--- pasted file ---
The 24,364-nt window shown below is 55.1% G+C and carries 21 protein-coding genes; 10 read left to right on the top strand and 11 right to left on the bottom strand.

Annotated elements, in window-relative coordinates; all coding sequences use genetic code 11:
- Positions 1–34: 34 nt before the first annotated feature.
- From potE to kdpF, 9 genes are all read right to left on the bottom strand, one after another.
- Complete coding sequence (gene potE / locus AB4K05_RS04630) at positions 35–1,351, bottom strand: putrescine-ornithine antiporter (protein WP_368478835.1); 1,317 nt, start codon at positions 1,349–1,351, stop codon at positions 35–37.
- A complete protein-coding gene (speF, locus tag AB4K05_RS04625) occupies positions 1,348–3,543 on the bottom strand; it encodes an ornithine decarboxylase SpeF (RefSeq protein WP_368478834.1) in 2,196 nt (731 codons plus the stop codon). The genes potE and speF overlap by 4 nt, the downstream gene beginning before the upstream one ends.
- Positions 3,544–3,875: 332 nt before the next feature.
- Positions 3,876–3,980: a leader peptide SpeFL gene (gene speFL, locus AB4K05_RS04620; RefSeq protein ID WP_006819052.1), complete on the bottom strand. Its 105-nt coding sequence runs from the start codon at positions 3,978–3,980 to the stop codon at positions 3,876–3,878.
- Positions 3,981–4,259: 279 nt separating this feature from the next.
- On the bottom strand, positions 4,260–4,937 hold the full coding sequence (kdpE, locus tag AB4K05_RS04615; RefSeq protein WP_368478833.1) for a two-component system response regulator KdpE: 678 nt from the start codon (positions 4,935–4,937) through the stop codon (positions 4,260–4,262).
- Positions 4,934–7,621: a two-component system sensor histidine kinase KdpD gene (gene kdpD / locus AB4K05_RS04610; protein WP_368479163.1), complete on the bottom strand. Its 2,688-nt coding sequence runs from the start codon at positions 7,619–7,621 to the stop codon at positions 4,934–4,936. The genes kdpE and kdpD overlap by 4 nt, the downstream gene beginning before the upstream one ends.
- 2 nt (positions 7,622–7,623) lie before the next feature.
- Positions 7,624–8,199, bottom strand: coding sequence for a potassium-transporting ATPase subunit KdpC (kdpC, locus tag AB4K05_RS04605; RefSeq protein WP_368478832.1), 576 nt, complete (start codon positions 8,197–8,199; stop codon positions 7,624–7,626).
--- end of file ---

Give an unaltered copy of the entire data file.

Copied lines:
The 24,364-nt window shown below is 55.1% G+C and carries 21 protein-coding genes; 10 read left to right on the top strand and 11 right to left on the bottom strand.

Annotated elements, in window-relative coordinates; all coding sequences use genetic code 11:
- Positions 1–34: 34 nt before the first annotated feature.
- From potE to kdpF, 9 genes are all read right to left on the bottom strand, one after another.
- Complete coding sequence (gene potE / locus AB4K05_RS04630) at positions 35–1,351, bottom strand: putrescine-ornithine antiporter (protein WP_368478835.1); 1,317 nt, start codon at positions 1,349–1,351, stop codon at positions 35–37.
- A complete protein-coding gene (speF, locus tag AB4K05_RS04625) occupies positions 1,348–3,543 on the bottom strand; it encodes an ornithine decarboxylase SpeF (RefSeq protein WP_368478834.1) in 2,196 nt (731 codons plus the stop codon). The genes potE and speF overlap by 4 nt, the downstream gene beginning before the upstream one ends.
- Positions 3,544–3,875: 332 nt before the next feature.
- Positions 3,876–3,980: a leader peptide SpeFL gene (gene speFL, locus AB4K05_RS04620; RefSeq protein ID WP_006819052.1), complete on the bottom strand. Its 105-nt coding sequence runs from the start codon at positions 3,978–3,980 to the stop codon at positions 3,876–3,878.
- Positions 3,981–4,259: 279 nt separating this feature from the next.
- On the bottom strand, positions 4,260–4,937 hold the full coding sequence (kdpE, locus tag AB4K05_RS04615; RefSeq protein WP_368478833.1) for a two-component system response regulator KdpE: 678 nt from the start codon (positions 4,935–4,937) through the stop codon (positions 4,260–4,262).
- Positions 4,934–7,621: a two-component system sensor histidine kinase KdpD gene (gene kdpD / locus AB4K05_RS04610; protein WP_368479163.1), complete on the bottom strand. Its 2,688-nt coding sequence runs from the start codon at positions 7,619–7,621 to the stop codon at positions 4,934–4,936. The genes kdpE and kdpD overlap by 4 nt, the downstream gene beginning before the upstream one ends.
- 2 nt (positions 7,622–7,623) lie before the next feature.
- Positions 7,624–8,199, bottom strand: coding sequence for a potassium-transporting ATPase subunit KdpC (kdpC, locus tag AB4K05_RS04605; RefSeq protein WP_368478832.1), 576 nt, complete (start codon positions 8,197–8,199; stop codon positions 7,624–7,626).